Beginning his career on Wall Street in 1938, Sir John Templeton pioneered the concept of internation...
Surprising Payoff from Stock Splits
06/08/2011 10:56 am EST
While splits do not in and of themselves add economic value, they can be a positive sign for the future, writes John Heinzl, reporter and columnist for Globe Investor.
Why do companies split their stock? Am I really gaining anything as a shareholder when they do this?—A.V.
This is a timely question, because after a long dry spell we've recently seen several companies split their shares.
Last week, pipeline operator Enbridge (ENB) split its shares 2:1—its first split since May 2005. Others that have announced splits in recent months include Lululemon Athletica (LULU, Toronto: LLL), Potash of Saskatchewan (POT), and Magna International (MGA, Toronto: MG).
The main reason companies split their shares is to make the price more attractive for retail investors. The theory is that people are more likely to buy a board lot of 100 shares if the price is $50 instead of $100. A company may also authorize a split to increase the liquidity of its stock.
In addition, Enbridge said it "believes the split will keep the trading range of ENB shares better aligned with Enbridge peers in the energy-infrastructure business."
Do you gain anything as a shareholder from a split? The short answer: not really. You'll have twice as many shares, but they'll be worth half as much, so you'll be no better off.
While a split does not in and of itself add economic value, it can be a positive sign for the future.
In a 1996 study, David Ikenberry of Rice University studied the short- and long-term returns of 1,275 companies that split their stock two-for-one from 1975 to 1990. He then compared their performance to companies that did not split.
Result: The splitters outperformed the non-splitters by eight percentage points after one year, on average, and by 16 percentage points after three years.
In a later research paper, Ikenberry—who is now with the University of Colorado—studied companies that split their stocks 2:1, 3:1, and 4:1 from 1990 to 1997.
The results were similar: The splitters again outperformed by eight percentage points after one year, and 12 percentage points after three years.
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There's also some evidence that a stock split is a predictor of earnings growth.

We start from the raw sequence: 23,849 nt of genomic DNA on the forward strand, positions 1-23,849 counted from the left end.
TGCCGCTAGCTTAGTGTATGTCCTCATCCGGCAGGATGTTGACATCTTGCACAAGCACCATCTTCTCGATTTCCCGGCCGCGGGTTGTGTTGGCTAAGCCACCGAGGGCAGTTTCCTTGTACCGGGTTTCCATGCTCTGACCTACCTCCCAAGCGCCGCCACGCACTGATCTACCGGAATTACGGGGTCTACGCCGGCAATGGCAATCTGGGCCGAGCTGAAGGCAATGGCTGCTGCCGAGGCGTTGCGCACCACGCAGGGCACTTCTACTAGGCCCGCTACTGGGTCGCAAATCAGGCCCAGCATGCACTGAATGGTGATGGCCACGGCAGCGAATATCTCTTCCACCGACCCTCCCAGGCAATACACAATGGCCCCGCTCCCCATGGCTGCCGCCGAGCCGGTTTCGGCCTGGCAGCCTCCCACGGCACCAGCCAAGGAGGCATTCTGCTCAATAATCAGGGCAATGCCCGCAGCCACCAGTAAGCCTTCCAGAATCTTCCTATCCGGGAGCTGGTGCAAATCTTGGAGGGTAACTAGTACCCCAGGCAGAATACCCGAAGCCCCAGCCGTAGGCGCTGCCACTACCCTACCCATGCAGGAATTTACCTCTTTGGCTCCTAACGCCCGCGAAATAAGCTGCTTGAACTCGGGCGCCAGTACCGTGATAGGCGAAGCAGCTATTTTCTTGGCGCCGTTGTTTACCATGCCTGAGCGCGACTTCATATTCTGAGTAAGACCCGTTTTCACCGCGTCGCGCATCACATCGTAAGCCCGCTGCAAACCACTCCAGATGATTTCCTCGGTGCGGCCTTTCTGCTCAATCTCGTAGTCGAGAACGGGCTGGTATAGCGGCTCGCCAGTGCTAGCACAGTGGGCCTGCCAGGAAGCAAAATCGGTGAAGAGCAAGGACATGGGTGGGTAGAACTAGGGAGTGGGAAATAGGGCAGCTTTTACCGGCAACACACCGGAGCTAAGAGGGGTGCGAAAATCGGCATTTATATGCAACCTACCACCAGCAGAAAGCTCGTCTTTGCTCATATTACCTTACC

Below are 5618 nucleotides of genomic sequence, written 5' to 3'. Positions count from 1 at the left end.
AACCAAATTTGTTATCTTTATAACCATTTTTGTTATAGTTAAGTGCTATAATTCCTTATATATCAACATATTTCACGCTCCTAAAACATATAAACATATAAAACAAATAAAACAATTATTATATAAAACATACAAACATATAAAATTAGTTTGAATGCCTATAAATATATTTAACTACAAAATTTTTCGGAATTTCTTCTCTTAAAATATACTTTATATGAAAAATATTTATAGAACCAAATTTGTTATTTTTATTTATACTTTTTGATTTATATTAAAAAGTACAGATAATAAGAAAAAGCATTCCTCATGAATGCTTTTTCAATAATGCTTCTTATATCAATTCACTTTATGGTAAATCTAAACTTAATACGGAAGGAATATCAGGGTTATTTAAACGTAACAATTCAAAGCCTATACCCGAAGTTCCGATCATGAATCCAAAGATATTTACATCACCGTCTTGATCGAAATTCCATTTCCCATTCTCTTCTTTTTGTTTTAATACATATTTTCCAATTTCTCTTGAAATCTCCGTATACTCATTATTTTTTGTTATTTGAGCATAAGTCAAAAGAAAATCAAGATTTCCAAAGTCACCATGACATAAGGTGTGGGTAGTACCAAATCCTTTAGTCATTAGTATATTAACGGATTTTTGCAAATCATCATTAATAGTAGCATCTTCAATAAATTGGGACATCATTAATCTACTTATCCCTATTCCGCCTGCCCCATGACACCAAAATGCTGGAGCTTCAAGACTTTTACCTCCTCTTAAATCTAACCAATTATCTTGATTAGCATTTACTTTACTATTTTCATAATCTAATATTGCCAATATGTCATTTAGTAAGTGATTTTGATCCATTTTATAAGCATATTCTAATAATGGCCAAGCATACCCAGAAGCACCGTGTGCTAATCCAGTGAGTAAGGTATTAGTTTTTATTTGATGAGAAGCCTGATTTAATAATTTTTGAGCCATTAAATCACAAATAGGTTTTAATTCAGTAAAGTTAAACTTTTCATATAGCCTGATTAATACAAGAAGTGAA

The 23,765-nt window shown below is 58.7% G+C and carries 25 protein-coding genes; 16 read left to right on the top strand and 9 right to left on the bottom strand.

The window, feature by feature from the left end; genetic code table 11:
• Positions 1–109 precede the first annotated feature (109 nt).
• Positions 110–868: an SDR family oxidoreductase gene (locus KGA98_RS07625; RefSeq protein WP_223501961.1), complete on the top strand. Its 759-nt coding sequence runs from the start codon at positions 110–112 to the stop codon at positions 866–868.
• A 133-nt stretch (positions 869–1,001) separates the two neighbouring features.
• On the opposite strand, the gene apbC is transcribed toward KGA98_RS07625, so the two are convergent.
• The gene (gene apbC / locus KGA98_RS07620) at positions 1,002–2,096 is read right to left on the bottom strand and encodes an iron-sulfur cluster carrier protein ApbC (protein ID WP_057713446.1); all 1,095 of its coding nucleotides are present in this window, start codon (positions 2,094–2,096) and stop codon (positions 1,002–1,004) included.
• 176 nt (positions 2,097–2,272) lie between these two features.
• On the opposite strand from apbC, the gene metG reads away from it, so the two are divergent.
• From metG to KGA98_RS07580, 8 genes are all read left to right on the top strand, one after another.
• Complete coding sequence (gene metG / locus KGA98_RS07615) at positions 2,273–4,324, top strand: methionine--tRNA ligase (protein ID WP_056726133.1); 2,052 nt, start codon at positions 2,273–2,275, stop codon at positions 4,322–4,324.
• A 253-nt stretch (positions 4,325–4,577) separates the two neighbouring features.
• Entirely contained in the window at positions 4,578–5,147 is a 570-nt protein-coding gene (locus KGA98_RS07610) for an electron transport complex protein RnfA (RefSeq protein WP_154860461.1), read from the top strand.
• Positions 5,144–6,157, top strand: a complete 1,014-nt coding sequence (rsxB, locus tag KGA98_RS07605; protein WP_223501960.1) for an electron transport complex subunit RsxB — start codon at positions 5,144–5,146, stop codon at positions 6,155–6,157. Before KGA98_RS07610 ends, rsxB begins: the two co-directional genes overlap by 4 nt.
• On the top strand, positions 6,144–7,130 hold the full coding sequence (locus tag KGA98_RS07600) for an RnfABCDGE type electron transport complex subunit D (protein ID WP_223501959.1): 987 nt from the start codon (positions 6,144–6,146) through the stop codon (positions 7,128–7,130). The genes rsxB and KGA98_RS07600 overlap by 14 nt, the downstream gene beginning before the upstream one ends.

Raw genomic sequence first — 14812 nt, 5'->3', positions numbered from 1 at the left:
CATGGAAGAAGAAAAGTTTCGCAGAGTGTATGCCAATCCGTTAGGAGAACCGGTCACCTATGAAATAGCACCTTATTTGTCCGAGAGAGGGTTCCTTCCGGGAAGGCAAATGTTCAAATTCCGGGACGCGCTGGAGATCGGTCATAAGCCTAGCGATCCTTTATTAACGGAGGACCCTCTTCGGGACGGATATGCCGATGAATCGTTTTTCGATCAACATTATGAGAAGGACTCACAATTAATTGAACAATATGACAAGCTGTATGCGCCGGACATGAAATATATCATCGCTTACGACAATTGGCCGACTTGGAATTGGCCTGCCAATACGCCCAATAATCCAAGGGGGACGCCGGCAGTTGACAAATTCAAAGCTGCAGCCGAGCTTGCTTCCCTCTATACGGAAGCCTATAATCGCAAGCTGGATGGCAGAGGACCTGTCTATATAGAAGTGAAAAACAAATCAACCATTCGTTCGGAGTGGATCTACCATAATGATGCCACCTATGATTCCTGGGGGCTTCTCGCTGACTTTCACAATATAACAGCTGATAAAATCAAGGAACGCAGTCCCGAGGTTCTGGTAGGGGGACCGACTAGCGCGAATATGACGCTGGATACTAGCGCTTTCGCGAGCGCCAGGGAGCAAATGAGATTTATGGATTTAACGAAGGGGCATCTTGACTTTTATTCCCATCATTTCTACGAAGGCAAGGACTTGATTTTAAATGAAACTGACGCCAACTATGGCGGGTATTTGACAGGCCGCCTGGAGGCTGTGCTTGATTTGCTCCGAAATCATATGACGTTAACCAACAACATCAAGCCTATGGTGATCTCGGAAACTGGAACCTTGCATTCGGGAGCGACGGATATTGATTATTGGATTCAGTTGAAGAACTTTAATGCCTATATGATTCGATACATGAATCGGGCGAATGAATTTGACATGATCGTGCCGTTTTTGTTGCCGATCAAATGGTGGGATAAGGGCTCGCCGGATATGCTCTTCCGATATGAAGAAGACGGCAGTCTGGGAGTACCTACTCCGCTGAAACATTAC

According to a 2003 study of Canadian stocks from 1977 to 1993, by Said Elfakhani of the American University of Beirut and Trevor Lung of San Diego-based First National Home Finance, "it appears that earnings grow in the two-year period following split events, thus implying that split events signal future performance of the firm."
When you think about it, it makes sense that companies that split do well. After all, a split is usually preceded by a sizable rise in price, which often reflects a company's strong or improving fundamentals. Assuming the company continues to perform well, the stock will rise.
It's also possible that the lower price after a split attracts more investors, who push up the value of the shares. Yet another explanation for the phenomenon is that many companies announce dividend increases and other positive news when they split their shares, and this drives up the price.
Berkshire and Buffett
Still, not every company is a fan of stock splits. Google (GOOG), for example, has never split its stock.
And Warren Buffett's Berkshire Hathaway resisted until last year, when it split its class B shares (BRK-B) 50:1 to facilitate the purchase of the railroad operator Burlington Northern Santa Fe Corp.
Berkshire's class-A shares (BRK-A), however, have never split, and trade at a vertiginous $112,120. [Incidentally, the B-share split reduced its price to a remarkably-reasonable-for-Berkshire $69.50, from nearly $3,500 beforehand—Editor.]
Buffett has said he preferred not to split Berkshire's stock because it helped him attract "the best shareholders"—people who don't watch the stock price from day to day, but are investing for the long haul.
Reverse Splits Can Have a Reverse Effect
The opposite of a split is a stock consolidation, also known as a reverse split. For example, in a 1:10 consolidation, an investor who owns 1,000 shares worth $1 each would end up with 100 shares worth $10 each.
Reverse splits are sometimes initiated to raise a company's share price if it is in danger of being delisted by a stock exchange, or to make the stock more attractive to investors who may be reluctant to invest in very low-priced shares.
Reverse splits are often associated with companies in financial trouble. One example is US insurer American International Group (AIG), which in 2009 did a 1-for-20 reverse stock split.
[An even bigger, more recent example was the Citigroup (C) 10:1 reverse split last month. Since then, the stock has fallen another 15%. That’s still better than AIG, which fell more than 40% in a week after its consolidation—Editor.]
There are many factors to consider when buying a stock. But if a company has a history of splitting its shares—particularly in combination with a rising long-term trend in profits and dividends—it can often be a positive sign.
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